Anyone who has to sit near me in an open office for any length of time usually comments on the punishment that I tend to give keyboards. I type (both general text and code) very quickly. When my fingernails are in good condition (i.e. I haven’t spent the weekend with power tools) this fast typing can make a sound like heavy hail on a conservatory roof. I’ve worn out keyboards before with one work laptop having to use ascii codes every time I needed to type s, n, j or i1 until a replacement arrived. It’s not that I’m a heavy typer, just that I do a lot of it, especially as a hands on manager over the years, I’ve had to write reports, documentation and code, so I’ve learned to be very, very fast at it. Continue reading Review: Microsoft Sculpt Ergonmic Keyboard
I get a lot of attention when using my surface for note taking at work, studying on the tube or train and during OU tutorials, making full use of multiple notebooks, tabs and pages in OneNote. I’ve written before about using the surface but following a discussion after my most recent tutorial I realised I hadn’t covered the way I use it along side the OU’s electronic TMA submission process1. A lot of people on the same maths course as I am tend to use and typeset their marked assignments. While I am a great fan of and appreciate how clear this is for the tutors to mark, I have always preferred to hand write assignments. While there is some aspect of writing by hand helping to cement ideas more than those typewritten, the main reason I prefer to handwrite is that the exam is handwritten. If I don’t force myself into regular, neat mathematical writing then it’s easy to make mistakes in the time pressure of the exam. Simple things like forgetting to underline vector or matrix definitions can cost marks and if the examiner can’t distinguish a 0 from a 6 then you’re going to be in trouble! Continue reading Using OneNote for Open University TMAs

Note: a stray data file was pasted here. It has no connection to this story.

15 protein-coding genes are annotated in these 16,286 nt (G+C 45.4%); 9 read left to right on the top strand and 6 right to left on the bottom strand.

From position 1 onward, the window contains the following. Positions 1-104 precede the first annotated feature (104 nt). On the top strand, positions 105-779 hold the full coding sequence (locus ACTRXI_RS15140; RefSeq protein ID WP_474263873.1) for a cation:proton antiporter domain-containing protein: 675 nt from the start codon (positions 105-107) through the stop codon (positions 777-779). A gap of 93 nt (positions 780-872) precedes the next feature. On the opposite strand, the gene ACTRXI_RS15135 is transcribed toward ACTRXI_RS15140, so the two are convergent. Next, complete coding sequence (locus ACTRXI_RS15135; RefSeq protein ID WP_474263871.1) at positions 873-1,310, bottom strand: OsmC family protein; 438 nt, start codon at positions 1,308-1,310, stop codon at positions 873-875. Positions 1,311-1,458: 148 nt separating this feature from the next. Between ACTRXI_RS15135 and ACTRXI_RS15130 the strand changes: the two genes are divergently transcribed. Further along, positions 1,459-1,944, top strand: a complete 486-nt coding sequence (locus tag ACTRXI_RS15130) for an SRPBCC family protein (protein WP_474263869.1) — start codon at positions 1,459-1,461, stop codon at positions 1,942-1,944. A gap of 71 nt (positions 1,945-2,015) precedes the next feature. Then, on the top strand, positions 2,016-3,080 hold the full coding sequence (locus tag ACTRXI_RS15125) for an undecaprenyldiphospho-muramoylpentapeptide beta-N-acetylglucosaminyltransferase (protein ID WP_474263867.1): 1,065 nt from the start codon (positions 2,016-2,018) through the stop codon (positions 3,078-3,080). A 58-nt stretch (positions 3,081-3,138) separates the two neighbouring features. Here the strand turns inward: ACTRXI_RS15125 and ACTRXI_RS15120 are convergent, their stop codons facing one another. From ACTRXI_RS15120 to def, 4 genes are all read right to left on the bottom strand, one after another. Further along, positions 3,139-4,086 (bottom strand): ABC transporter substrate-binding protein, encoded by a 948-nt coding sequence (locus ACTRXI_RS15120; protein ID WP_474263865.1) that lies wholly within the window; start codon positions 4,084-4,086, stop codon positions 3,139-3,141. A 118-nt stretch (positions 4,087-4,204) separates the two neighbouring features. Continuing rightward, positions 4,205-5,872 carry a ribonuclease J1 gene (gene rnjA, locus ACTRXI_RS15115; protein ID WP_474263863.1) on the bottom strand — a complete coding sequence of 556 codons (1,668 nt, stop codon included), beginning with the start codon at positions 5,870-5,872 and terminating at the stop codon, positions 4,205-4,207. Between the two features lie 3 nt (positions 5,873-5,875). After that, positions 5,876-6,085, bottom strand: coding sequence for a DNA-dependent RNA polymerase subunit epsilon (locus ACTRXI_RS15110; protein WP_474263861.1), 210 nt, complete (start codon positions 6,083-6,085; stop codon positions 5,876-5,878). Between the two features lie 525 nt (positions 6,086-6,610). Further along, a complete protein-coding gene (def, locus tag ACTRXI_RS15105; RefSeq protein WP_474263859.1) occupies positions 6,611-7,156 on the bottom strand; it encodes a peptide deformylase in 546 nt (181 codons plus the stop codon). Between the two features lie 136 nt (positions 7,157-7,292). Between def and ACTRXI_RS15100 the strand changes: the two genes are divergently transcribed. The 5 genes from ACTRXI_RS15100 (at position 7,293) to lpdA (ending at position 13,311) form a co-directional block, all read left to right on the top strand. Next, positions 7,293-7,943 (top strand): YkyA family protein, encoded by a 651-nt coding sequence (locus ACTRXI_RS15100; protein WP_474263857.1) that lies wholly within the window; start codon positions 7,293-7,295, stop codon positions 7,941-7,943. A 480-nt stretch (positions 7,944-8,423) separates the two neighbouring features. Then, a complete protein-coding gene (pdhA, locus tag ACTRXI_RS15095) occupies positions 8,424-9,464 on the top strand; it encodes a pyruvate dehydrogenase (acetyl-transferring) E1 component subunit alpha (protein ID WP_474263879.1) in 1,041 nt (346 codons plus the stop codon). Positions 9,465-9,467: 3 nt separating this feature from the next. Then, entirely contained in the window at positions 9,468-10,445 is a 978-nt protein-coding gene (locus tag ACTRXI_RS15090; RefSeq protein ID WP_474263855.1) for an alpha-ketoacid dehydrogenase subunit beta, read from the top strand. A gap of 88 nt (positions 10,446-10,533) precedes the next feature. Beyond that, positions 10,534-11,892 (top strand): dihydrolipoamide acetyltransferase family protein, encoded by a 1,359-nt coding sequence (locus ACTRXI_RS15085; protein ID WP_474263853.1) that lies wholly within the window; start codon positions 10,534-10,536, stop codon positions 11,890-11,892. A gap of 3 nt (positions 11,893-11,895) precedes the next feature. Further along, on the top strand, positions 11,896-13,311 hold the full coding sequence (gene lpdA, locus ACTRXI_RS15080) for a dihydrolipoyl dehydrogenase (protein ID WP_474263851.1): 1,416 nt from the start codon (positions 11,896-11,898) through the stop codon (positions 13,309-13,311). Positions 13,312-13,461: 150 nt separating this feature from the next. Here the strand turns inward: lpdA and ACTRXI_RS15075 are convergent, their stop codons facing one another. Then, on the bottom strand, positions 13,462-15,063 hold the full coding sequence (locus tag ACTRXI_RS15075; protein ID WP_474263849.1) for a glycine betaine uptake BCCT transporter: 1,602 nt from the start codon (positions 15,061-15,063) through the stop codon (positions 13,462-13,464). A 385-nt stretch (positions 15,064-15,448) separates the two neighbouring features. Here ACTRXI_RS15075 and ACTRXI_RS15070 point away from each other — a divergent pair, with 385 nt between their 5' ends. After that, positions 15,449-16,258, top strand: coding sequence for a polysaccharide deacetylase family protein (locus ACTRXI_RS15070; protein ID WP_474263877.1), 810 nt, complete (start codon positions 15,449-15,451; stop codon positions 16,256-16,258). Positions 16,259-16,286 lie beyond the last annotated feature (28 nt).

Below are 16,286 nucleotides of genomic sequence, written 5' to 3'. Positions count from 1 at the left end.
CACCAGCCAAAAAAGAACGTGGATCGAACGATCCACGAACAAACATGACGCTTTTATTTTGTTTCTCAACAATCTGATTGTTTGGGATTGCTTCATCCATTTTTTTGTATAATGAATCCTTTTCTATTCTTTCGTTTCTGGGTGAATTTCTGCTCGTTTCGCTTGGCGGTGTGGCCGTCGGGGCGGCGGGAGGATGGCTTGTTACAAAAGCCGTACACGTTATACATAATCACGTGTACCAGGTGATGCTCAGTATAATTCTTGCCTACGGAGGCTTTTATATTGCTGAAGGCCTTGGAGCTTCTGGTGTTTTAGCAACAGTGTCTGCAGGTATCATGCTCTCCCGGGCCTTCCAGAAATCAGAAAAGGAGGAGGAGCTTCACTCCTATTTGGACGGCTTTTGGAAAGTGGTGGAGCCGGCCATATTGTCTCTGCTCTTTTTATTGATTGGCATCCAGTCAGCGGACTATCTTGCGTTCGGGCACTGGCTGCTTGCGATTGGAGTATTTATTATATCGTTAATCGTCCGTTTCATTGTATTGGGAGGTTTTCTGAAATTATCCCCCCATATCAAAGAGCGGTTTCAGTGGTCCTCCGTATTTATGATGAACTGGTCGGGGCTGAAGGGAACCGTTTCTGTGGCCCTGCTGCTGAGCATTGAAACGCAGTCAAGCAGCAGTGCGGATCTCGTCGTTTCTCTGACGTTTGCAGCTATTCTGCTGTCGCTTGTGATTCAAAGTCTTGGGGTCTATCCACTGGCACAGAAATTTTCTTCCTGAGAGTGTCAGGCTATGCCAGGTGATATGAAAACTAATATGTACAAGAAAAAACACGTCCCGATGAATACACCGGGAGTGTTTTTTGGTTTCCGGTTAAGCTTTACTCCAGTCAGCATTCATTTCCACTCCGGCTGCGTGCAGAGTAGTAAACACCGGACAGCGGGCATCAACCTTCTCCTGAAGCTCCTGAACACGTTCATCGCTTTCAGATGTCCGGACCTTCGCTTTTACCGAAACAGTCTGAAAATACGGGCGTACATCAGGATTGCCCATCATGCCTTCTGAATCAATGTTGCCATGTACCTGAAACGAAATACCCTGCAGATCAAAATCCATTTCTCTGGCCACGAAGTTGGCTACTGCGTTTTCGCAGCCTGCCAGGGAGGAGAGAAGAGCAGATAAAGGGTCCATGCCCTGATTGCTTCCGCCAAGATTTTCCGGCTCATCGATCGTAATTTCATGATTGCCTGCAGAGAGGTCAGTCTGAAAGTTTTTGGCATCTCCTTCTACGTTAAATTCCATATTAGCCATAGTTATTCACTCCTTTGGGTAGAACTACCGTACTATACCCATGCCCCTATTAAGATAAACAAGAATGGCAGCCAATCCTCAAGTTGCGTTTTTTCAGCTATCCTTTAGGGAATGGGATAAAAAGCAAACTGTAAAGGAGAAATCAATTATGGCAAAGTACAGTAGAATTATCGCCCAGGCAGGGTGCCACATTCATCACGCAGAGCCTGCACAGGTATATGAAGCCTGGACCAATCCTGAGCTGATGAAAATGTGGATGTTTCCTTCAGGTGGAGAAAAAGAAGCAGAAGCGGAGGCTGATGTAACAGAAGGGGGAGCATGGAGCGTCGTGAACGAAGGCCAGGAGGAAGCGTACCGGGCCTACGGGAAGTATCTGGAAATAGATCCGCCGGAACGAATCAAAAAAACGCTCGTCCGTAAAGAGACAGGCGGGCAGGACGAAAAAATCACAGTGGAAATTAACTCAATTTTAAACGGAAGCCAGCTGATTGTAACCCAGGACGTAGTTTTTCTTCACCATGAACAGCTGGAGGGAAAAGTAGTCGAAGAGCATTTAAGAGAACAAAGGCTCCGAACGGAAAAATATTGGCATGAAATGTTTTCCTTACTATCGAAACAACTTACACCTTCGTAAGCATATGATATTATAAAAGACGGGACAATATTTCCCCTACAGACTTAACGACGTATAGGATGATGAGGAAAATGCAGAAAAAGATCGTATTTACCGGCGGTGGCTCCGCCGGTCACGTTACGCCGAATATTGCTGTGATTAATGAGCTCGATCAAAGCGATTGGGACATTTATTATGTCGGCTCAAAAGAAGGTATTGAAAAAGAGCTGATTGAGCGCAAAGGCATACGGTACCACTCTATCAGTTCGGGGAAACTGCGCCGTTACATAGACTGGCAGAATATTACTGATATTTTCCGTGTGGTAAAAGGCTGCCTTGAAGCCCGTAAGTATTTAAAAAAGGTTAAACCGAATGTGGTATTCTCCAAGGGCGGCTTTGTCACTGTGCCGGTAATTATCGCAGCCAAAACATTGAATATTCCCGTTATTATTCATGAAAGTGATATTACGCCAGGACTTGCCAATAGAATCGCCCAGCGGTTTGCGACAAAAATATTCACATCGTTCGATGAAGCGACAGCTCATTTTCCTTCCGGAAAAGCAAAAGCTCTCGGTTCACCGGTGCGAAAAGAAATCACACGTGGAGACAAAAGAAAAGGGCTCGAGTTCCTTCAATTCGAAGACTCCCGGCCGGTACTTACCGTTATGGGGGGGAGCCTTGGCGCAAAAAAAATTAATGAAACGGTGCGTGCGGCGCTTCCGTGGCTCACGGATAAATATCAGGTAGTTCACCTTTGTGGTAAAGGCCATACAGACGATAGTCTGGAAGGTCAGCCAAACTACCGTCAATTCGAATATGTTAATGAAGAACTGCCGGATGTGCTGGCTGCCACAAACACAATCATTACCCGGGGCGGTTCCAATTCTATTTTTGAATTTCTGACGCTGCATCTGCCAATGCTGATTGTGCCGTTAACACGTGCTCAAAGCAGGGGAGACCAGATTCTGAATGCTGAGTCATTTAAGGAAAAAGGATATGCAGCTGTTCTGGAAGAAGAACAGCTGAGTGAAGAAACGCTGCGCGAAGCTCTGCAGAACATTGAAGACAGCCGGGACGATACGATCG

I first used the Surface Pro 3 on my trip to Boston to take notes at ReWorkDL rather than scribbling on bits of paper or taking a full laptop and found it to be a great replacement for an A4 notebook, but didn’t really use it to its full potential. At the start of November, I joined a new company and I’ve been using the Surface exclusively for all my note taking, as well as for studying for my OU Maths modules.
With the recent release of the Surface 4, there may be people wondering if they’re worth it, and what use they’d get out of it. There are plenty of technical reviews around so I’d suggest using those as a starting point, and if you’re headed out to the sales, you might find my experiences helpful. Continue reading Surface Pro: how I use it – a review